THE Reserve Bank of Fiji board at its monthly meeting last week agreed to maintain the overnight policy rate (OPR) at 0.5 per cent.
Board acting chairman Iowane Naiveli said global economic conditions and prospects remained gloomy although some progress was made by the US government to resolve its fiscal issues early in the review month. Consequently, he said the International Monetary Fund recently cut its global growth forecast for 2013 to 3.5 per cent, down from the earlier forecast of 3.6 per cent in October last year.
"While the US economy has shown signs of modest growth, the Euro zone is still mired in recession. Conditions in China have improved in recent months while in Japan, authorities have introduced further fiscal stimulus to spur growth," Mr Naiveli said.
On the domestic front, he said the Fijian economy was estimated to have grown by 2.5 per cent last year.
The board noted that sectoral performances remained mixed in the final quarter of 2012.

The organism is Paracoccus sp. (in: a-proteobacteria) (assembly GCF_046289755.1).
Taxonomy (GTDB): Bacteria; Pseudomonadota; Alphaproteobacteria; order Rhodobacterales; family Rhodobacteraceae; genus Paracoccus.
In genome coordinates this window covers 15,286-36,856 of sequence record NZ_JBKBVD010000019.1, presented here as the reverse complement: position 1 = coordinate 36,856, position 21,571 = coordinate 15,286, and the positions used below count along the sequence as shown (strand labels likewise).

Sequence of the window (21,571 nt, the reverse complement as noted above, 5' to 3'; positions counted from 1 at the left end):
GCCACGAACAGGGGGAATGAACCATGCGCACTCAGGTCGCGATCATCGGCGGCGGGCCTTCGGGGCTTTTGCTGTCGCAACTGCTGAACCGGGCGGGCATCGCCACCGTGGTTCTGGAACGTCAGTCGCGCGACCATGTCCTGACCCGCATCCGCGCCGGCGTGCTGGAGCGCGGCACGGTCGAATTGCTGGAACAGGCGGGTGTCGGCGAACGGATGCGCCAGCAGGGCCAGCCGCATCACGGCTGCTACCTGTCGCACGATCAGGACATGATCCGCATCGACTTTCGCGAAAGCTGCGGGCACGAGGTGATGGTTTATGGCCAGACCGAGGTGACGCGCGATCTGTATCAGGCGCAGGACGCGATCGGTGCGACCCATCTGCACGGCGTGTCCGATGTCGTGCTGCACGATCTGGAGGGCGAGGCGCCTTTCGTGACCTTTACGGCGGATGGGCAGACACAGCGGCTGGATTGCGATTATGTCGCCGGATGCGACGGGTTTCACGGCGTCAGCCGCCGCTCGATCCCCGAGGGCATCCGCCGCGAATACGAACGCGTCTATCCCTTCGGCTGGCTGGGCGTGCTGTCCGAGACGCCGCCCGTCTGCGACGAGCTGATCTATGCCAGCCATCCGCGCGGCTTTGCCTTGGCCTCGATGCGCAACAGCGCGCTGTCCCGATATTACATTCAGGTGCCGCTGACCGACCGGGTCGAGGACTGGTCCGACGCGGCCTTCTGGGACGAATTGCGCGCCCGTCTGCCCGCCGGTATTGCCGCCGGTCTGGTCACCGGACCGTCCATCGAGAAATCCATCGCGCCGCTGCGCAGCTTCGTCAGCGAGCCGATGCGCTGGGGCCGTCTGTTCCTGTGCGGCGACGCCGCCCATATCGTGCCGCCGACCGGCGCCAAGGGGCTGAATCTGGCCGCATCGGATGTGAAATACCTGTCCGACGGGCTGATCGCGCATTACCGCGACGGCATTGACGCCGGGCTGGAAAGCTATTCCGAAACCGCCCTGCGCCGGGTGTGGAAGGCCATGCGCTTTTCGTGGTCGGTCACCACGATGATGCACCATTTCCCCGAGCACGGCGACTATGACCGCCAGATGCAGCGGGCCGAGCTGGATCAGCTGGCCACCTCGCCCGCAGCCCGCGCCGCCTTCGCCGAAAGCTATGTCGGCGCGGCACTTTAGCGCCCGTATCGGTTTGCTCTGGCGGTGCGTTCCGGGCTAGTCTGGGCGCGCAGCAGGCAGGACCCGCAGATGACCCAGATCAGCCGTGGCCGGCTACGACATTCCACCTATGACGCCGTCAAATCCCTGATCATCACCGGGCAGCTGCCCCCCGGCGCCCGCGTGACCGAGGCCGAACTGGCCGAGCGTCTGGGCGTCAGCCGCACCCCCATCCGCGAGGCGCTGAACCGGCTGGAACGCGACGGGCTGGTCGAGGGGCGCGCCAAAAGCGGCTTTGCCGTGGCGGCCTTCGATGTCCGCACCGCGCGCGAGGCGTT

He said weak sectoral outcomes were noted for cane, sugar, gold and visitor arrivals. However, demand continued to be driven by consumption spending as evident by the strong growth in new lending for consumption purposes and domestic Value Added Tax collections whose growth remained upbeat.
Additionally, he said indicators for investment continued to support a positive outlook.
"Nonetheless, this year's economic performance is expected to be marred by the adverse impact of Cyclone Evan on the primary and service sectors, ongoing structural issues in some key industries, and continued softness in global demand.
Inflation was recorded at 1.5 per cent in December 2012, down from the 2.1 per cent noted in November."
He said this was on account of lower prices for some market items and the continuing weakness in the global economy, which translated into lower commodity prices.
"Foreign reserves remain comfortable and are currently (31 January) around $1,602.5million, sufficient to cover 4.9 months of retained imports."
The board further added that given the comfortable level of foreign reserves and inflation, the accommodative monetary policy stance remains appropriate to support an environment for economic growth and development.